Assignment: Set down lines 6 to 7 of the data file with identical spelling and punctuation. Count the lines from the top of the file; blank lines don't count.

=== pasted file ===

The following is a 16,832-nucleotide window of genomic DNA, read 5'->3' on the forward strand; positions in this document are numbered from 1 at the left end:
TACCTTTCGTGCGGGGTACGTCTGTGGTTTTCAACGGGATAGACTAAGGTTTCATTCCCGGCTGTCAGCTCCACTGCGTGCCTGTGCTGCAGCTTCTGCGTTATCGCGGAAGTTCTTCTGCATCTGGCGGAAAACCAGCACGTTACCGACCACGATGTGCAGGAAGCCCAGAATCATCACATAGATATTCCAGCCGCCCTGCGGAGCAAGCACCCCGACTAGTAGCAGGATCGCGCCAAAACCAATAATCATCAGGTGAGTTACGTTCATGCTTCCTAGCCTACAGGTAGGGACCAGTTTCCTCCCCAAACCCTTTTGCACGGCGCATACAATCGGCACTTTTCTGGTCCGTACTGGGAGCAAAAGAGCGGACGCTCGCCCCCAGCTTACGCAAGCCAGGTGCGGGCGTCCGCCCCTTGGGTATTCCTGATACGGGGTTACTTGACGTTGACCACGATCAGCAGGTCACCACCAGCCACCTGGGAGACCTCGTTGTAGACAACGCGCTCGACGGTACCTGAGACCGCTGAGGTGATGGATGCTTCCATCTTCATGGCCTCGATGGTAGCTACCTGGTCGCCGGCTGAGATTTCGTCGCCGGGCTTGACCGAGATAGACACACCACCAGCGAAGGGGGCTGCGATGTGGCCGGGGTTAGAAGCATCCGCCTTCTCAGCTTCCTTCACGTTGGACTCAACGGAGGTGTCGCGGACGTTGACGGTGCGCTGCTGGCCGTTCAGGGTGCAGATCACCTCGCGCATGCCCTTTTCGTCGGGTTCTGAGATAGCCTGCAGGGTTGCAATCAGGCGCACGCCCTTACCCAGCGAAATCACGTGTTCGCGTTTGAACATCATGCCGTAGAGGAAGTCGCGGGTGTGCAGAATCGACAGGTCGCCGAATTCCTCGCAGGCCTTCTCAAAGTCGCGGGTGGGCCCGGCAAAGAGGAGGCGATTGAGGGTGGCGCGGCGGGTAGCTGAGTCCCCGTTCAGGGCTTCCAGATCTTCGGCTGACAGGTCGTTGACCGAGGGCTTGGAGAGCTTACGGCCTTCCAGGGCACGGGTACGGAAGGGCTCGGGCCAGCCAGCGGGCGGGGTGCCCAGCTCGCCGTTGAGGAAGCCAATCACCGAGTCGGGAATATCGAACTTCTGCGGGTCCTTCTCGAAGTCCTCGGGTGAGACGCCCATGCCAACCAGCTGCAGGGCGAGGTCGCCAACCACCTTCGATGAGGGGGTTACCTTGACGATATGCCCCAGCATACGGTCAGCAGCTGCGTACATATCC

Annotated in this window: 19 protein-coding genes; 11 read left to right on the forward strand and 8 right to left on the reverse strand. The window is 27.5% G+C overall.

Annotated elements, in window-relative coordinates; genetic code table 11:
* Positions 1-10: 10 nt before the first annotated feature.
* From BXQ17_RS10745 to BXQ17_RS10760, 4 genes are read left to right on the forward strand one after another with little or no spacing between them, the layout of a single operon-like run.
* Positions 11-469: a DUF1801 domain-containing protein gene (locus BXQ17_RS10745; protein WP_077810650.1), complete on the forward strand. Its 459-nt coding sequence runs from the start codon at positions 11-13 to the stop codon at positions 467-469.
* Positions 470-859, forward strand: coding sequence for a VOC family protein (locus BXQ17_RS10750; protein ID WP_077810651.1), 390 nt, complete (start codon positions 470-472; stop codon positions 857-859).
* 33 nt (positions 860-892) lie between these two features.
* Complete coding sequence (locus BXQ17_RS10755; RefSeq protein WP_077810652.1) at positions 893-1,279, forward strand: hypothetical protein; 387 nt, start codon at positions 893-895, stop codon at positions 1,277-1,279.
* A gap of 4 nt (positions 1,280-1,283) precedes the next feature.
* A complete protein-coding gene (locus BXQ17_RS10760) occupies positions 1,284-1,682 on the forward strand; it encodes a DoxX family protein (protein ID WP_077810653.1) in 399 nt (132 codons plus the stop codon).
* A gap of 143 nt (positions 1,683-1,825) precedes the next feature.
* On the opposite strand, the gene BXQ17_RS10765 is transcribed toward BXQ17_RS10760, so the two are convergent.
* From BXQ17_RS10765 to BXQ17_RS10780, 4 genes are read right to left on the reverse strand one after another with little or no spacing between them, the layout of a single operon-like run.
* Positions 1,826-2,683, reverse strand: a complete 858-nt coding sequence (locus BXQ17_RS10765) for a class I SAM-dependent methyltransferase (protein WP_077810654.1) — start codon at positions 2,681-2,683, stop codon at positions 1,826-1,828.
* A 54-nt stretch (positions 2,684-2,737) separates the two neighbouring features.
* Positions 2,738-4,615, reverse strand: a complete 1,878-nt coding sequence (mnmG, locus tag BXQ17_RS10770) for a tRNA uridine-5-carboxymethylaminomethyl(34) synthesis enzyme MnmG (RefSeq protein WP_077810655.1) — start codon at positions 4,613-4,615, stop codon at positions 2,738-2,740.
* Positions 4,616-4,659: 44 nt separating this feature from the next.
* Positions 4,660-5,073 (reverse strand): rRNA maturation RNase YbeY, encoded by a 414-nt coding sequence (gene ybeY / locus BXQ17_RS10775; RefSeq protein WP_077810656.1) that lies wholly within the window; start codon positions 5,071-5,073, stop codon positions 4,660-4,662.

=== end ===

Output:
* From BXQ17_RS10745 to BXQ17_RS10760, 4 genes are read left to right on the forward strand one after another with little or no spacing between them, the layout of a single operon-like run.
* Positions 11-469: a DUF1801 domain-containing protein gene (locus BXQ17_RS10745; protein WP_077810650.1), complete on the forward strand. Its 459-nt coding sequence runs from the start codon at positions 11-13 to the stop codon at positions 467-469.